House Passes "Electronic Message Preservation Act" backed by historians

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On July 9, 2008, the House of Representatives passed the “Electronic Message Preservation Act” (H.R. 5811) by a vote of 286-137, despite a threatened veto by the White House. The bill would direct the National Archives and Records Administration (NARA) to establish standards for the capture, management, preservation and retrieval of federal agency and presidential electronic messages that are records in an electronic format.
The National Coalition for History endorsed the passage of H.R. 5811.
NARA would have 18 months to promulgate the regulations to implement the bill’s requirements. Federal agencies and the White House would then have no more than four years to comply. NARA would then be required to report to Congress on White House and Federal agency compliance.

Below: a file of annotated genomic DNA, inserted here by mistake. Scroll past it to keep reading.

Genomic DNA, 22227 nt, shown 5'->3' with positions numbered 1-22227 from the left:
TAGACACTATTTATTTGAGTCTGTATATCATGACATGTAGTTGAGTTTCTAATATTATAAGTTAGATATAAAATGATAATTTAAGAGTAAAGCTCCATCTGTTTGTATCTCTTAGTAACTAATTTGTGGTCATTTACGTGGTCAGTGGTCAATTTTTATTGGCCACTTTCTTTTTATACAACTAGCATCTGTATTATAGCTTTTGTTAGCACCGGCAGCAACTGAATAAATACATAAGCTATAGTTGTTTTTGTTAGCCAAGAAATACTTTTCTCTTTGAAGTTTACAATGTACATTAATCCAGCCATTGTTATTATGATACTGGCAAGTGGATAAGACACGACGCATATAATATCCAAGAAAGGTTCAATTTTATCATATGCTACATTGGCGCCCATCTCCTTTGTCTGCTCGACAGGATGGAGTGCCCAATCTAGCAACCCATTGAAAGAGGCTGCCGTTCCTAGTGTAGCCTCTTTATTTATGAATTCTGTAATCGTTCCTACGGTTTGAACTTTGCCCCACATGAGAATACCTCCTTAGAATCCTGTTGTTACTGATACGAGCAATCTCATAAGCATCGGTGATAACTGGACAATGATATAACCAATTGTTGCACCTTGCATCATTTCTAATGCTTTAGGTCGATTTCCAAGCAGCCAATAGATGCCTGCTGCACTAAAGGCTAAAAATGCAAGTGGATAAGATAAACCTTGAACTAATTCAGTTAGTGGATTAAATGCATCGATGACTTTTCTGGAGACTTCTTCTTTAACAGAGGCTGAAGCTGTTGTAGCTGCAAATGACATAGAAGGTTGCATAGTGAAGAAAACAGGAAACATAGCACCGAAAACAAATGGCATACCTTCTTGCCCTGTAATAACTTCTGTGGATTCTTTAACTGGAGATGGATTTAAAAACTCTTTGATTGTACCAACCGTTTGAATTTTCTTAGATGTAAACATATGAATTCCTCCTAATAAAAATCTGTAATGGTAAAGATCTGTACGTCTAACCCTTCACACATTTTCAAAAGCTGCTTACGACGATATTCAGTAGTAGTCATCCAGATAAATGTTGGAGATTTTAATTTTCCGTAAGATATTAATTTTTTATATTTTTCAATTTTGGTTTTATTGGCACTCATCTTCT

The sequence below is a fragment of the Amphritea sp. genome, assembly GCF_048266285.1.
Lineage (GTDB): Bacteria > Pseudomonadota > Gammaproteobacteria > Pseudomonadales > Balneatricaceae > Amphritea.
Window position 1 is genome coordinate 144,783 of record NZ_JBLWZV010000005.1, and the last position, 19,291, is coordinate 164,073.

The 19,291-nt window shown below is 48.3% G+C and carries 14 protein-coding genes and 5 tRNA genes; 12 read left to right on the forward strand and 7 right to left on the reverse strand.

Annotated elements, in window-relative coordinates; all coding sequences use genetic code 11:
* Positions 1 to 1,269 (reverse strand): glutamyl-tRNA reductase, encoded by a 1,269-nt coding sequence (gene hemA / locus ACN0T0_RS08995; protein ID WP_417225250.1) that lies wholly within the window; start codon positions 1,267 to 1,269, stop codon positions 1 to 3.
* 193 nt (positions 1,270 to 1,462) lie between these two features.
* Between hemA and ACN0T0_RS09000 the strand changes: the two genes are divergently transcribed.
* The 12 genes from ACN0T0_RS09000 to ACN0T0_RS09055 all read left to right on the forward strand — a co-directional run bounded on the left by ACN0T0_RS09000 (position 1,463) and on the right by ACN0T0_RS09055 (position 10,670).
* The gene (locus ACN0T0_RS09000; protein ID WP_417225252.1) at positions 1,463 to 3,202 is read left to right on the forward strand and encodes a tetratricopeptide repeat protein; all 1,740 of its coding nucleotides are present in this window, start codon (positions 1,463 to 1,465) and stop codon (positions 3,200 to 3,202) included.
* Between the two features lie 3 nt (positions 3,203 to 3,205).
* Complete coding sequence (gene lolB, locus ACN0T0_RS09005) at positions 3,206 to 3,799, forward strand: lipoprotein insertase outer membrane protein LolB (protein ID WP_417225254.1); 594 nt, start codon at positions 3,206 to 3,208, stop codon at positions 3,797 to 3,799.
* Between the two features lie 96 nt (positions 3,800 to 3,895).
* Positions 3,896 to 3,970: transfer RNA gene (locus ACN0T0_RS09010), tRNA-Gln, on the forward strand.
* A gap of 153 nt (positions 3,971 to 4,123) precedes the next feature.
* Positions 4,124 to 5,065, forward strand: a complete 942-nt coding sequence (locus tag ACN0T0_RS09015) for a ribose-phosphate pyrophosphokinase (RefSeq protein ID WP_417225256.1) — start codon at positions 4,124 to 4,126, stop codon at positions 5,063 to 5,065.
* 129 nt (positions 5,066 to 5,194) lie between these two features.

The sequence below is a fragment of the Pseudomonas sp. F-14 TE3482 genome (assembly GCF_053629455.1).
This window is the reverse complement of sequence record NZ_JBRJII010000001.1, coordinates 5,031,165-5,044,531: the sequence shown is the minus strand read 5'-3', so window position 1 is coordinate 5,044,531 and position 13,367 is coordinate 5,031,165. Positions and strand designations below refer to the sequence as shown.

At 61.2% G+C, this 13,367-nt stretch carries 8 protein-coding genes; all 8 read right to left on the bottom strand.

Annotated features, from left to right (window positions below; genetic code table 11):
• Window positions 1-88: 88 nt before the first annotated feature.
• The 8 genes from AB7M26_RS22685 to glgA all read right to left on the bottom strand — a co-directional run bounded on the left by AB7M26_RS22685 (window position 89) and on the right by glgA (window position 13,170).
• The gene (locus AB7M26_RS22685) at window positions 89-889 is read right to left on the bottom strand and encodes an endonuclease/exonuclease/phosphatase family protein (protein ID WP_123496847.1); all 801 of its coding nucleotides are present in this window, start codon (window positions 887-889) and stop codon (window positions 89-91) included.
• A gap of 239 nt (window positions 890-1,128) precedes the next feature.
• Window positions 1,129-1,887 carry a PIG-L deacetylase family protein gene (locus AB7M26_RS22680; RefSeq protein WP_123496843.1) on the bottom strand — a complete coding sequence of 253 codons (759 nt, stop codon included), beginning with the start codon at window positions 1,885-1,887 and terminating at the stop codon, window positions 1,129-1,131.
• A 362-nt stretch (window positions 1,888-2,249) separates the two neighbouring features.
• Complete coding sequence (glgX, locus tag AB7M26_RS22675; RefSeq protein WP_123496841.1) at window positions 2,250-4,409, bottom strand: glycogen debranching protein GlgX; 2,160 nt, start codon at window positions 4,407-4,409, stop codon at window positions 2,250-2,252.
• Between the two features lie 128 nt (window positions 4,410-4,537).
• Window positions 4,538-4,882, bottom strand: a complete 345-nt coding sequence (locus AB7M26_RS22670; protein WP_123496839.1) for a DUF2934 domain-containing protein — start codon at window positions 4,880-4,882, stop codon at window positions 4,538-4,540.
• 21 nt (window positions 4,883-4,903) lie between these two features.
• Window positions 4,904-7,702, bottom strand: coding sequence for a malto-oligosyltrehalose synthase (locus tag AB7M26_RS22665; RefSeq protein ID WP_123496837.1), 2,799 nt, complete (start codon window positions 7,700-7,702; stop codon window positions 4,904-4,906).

There would be an additional requirement for presidential records. One year following the completion of a President’s term in office, NARA would be required to report to Congress on the status of the transition of that President’s records into his or her archival depository.

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Maarja Krusten - 7/11/2008

I would have used a different header, stating "backed by history organization" rather than "historians." The National Coalition for History did indeed endorse passage of this legislation. Here on HNN, issues related to email and federal records retention are not discussed or debated by the historians who blog and post here. So it is not clear where historians stand on this issue.